With 59 votes in favor and seven against, the much-anticipated bill on gambling in Kyrgyzstan has been finally passed. While only covering the needs of foreign players at the moment, the new legislation marks a historical decision and gives hope to players in the country that banned gambling in 2012 and 2015.
The Bill Passed on the Third Reading
The legislation that once again legalizes gambling in the Kyrgyz Republic was passed on the third reading, after being blocked by a number of deputies. At the end of a break during which Speaker Talant Mamytov prepared the bill for another voting session, the legislation was finally passed. Deputies Aigul Aidarova, Adakhan Madumarov, Ishack Masaliev, and Emil Toktoshev abstained from voting.
Dastan Bekeshev from the Committee on Law and Order wanted to see the online gambling initiative removed from the bill. His proposal hit a brick wall. The same member of the parliament also wanted to ban online gambling outside dedicated gambling venues, but once again had his proposal rejected.
The new legislation covers a large array of gambling forms. Among them are casinos that were legal prior to 2012, slot venues, and sportsbooks that were allowed in the country before the 2015 decision to shut them down. The parliament also decided to step into the iGaming era and make online casino games legal as well. However, all decisions are only aimed at foreign players visiting the country.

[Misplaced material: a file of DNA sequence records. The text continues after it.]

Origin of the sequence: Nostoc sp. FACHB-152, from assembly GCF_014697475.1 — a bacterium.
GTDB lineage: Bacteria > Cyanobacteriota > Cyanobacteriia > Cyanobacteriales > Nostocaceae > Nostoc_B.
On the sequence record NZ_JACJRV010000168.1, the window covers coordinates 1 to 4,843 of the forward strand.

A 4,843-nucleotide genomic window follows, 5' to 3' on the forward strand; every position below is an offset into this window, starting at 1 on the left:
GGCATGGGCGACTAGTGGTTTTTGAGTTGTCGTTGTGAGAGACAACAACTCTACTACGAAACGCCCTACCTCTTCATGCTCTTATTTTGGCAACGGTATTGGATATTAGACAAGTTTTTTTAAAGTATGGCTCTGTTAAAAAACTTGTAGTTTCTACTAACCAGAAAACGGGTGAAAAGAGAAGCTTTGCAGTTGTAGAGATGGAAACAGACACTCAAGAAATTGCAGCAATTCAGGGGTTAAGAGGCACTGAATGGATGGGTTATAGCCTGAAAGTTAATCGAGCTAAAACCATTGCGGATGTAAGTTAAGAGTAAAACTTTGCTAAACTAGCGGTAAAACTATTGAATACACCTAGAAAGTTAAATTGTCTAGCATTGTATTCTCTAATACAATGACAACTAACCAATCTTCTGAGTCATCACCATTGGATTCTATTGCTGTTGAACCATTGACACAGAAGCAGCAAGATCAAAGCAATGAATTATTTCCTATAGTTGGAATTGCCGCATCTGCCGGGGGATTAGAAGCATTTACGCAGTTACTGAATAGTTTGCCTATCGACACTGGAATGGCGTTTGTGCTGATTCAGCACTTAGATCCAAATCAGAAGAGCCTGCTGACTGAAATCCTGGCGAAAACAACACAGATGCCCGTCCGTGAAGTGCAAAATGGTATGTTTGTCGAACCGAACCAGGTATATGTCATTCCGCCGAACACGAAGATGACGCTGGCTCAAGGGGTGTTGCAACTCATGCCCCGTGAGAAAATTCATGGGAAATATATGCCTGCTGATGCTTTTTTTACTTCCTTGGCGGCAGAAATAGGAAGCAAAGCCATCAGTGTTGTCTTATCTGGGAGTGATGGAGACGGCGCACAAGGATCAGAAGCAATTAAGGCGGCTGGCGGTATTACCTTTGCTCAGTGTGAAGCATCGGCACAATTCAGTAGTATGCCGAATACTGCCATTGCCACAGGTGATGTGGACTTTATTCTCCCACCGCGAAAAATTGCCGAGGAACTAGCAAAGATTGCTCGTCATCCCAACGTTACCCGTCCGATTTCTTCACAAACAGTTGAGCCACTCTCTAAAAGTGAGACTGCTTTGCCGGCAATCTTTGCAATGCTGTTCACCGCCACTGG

Conditions for Land Casinos
The new bill mentions that brick-and-mortar casinos should only be set up inside hotel complexes and restaurants with a minimum of 100 seats for restaurants and 20 rooms for hotels. Slot venues should also be separated from other business-related activities through rooms and building amenities.
Casinos set up in Kyrgyzstan’s capital should also host a minimum of ten gaming tables. Casinos outside the capital city should have at least five gaming tables. Finally, slot venues are required to offer 30 machines at minimum with a Return To Player of at least 75%. Both slots halls and casinos need to feature currency exchange bureaus with a license issued by the national bank, along with the necessary security measures. Players will not be allowed to use credit cards or take out loans to gamble, with the exception of land slot halls.
The bill is now waiting for approval from the country’s president Sadyr Japarov. Provided Japarov signs it into law, the legislation will be enforced within six months after publication. The Cabinet of Ministers will set up a regulatory body and establish the license fees 30 days after publication.
At the beginning of the year, Kyrgyzstan was considering having its National Lottery be led by a consortium of companies in Serbia.